Nisargadatta did not adhere to specific spiritual practices such as meditation, controlled breathing, or studying scriptures. Instead, he devoted himself to a single instruction that he received from his Guru. According to Nisargadatta, his Guru imparted the following instruction to him, and he followed it diligently.

“I simply followed my teacher’s instruction, which was to focus the mind on pure being ‘I AM’ and stay in it…My Guru ordered me to attend to the sense ‘I AM’ and to give attention to nothing else…Watch the sense, ‘I AM,’ find your real Self.”

Whenever he had spare time, Nisargadatta focused on ‘I AM’ and nothing else.

Simple Does Not Mean Easy

Nisargadatta’s prescription for self-realization is simple: focus on ‘I AM.’ There are no complex yoga postures or breathing rituals. However, just because it is simple doesn’t mean it is easy. Try focusing on yourself, existing where you are sitting or standing, and time yourself. For most people, a thought will come up in just a few seconds, and they will have forgotten to focus only on Self (I AM).

The Mystic G. Gurdjieff’s Version of I AM

In the early 1900s, G. Gurdjieff formed the Fourth Way School. Gurdjieff taught that people are not conscious of themselves and thus live in a state of hypnotic “waking sleep.” However, it is possible to awaken to a higher state of consciousness and serve our purpose as human beings. One of his core teachings was that of Self-Remembering.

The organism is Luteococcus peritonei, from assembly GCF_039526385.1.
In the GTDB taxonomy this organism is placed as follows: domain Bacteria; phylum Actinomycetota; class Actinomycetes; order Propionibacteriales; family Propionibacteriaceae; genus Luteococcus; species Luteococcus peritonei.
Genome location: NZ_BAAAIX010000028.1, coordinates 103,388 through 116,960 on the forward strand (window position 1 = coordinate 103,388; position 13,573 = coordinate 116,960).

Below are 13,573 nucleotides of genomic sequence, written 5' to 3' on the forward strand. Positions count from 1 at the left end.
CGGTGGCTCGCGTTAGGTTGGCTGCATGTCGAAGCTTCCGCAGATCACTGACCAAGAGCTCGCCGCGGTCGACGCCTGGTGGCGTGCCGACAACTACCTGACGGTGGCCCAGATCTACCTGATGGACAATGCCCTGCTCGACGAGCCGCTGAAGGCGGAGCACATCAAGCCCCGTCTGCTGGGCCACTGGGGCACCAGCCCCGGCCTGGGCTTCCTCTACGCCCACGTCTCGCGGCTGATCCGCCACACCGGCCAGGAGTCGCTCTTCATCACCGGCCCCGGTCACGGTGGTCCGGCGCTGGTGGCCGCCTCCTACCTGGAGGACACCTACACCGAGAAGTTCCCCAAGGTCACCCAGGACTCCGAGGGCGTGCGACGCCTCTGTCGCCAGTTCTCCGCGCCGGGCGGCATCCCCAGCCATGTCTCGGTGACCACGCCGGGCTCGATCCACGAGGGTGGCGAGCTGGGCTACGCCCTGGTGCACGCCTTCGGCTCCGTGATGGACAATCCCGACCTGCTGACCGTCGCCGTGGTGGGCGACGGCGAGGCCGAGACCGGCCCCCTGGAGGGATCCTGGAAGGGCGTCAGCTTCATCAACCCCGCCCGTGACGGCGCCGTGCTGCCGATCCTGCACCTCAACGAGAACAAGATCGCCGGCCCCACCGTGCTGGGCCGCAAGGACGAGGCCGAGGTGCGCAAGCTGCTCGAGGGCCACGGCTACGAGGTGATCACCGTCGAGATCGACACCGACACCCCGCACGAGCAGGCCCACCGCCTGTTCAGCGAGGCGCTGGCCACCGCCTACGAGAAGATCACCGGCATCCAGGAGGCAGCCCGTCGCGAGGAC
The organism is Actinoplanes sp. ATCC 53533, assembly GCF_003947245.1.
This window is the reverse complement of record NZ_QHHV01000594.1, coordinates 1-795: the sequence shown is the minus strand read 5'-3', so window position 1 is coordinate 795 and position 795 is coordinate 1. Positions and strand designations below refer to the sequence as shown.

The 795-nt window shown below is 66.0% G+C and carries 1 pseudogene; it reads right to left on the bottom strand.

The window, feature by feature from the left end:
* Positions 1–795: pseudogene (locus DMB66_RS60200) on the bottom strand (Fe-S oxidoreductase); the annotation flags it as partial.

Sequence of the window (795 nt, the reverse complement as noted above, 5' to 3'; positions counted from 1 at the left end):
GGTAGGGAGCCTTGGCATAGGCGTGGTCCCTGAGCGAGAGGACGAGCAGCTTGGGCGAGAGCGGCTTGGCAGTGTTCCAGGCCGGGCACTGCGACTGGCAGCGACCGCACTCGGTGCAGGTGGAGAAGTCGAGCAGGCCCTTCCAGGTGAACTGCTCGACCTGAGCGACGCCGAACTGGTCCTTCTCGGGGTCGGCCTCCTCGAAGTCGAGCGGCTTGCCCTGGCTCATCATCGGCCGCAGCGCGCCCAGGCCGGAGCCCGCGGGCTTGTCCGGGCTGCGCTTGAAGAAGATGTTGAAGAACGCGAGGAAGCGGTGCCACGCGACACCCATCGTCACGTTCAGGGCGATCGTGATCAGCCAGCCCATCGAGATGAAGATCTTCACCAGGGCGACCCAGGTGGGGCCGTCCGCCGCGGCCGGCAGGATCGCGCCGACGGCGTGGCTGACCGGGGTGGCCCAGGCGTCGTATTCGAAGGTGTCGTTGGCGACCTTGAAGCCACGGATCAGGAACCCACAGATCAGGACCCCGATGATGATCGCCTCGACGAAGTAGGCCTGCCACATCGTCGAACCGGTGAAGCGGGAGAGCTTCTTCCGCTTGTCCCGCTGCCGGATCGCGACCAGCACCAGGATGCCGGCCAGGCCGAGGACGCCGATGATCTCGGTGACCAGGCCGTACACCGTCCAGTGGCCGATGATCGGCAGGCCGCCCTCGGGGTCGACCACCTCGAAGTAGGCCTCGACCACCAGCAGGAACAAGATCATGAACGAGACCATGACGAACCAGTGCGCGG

P. D. Ouspensky was one of Gurdjieff’s primary students and teachers of The Fourth Way. According to Ouspensky, Self-Remembering is distinct from self-observation or witnessing the Self. It means to be aware of oneself, expressed as ‘I AM.’ This state of self-awareness is not a function, thought, or feeling but a unique state of consciousness.

Self-Remembering is not the same as mindfulness, but it takes mindfulness to a new level when brought into mindfulness. Self-Remembering propels mindfulness and being in the present moment to a new level of consciousness. It involves developing a consistent and constant awareness of one’s ‘I’ or Self, signified by the realization ‘I AM.’ This means being aware of one’s existence in every moment and sensing the presence of I AM. This heightened state of being is referred to as true Self-presence.

Identification Stops I AM